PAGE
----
Football has been sanitised for two years. Anfield’s heavy metal football soundtrack was ripped away. The Kop went from a roaring amphitheatre to a stripped-back acoustic. A clear advantage was lost. Covid-19 alienated us from our tribe. We only had an internet connection to the beautiful game. Without their normal fan-based fuel, and with problems in the engine room, Liverpool lurched off the perch they had finally climbed up.
Liverpool’s full metal jacket
The new season will be a chance to see what Liverpool can create with conditions more in their favour on and off the pitch. March 2019 seems a long long time ago now. It was a period where the invincibility cloak was wearing off just a bit. The loss column had started to fill in ever so slightly before Covid came along.
There was the Watford reckoning. Atletico Madrid came and conquered the day before football shut down. That 3-2 defeat was perhaps one of the last Klopp heavy metal performances seen since Zeljko Buvac left. Liverpool threw everything but the kitchen sink at their opponents that night. They were a force ten whirlwind that blew themselves out.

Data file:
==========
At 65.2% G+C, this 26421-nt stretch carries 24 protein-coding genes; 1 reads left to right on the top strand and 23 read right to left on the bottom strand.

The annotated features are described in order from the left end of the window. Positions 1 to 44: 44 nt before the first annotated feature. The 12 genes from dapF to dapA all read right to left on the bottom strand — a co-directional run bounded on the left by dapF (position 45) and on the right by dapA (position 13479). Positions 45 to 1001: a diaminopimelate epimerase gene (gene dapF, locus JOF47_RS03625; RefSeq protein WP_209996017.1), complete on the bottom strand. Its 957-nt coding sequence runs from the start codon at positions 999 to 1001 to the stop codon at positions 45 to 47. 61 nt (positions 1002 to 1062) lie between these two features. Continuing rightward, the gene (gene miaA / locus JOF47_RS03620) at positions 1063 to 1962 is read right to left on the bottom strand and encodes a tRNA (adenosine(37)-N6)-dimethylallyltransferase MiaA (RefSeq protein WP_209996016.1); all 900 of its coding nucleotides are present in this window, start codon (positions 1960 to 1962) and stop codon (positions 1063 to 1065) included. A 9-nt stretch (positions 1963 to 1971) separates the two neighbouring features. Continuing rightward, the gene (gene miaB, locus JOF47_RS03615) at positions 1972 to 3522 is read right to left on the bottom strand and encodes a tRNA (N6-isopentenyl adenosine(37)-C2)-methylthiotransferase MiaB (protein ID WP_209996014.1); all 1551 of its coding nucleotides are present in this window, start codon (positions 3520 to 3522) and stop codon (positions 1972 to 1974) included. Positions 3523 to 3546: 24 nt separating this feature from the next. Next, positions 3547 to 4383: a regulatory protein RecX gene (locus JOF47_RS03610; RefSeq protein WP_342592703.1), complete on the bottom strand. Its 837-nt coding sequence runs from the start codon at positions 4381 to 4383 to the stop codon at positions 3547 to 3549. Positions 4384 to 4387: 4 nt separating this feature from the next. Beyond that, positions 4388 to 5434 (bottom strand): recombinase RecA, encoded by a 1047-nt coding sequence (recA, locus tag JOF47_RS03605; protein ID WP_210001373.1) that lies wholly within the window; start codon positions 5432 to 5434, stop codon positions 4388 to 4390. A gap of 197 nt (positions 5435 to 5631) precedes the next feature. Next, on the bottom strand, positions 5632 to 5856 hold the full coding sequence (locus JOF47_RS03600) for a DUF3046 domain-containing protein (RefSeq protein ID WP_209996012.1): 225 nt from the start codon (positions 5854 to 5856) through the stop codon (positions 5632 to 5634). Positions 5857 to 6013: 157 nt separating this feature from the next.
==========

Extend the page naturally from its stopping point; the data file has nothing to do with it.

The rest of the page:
Liverpool changed from knockout to TKO
Since those basketball games a few years back, the increasing influence of Pep Lijnders has been clear. Liverpool have not short-circuited in those power surge moments. Thrilling as they were at the time, 3-3s and 4-3s were not good for title-winning. Or the heart.
Liverpool won the Premier League by winning 32 out of 38 matches. There were numerous single goal victories. That team picked their moments for a TKO rather than a knockout blow.
The Reds played soft rock last season
Last season, Liverpool lost nine games in the Premier League. It was stomach-churning at times. In 2018/19 and 2019/20, fans were getting used to a team that simply did not lose. Of course, that kind of run wasn’t sustainable. Anfield’s cauldron was less magical without key personnel or packed stands. Liverpool lost their identity. This was soft rock -possession without direction – and it wasn’t good.
The rearming of Anfield will be key to success. Klopp’s first aim when he took the job in 2015 was to activate the fans. He will do so again. Liverpool were also-rans in 2020/21 and they didn’t like it one little bit. Moreover, their rolling maul style approach has been shunted into touch for too long.
Klopp said after the title win in 2020: “The consistency comes from the mix of determination, buying into the idea, character, attitude and personality that makes this group special.” That is it. That is what makes the whole cake. If Liverpool can raise the pace again with controlled but sustained bursts of aggression then the rhythm section will return. After all, they are not an Arsene Wenger orchestra…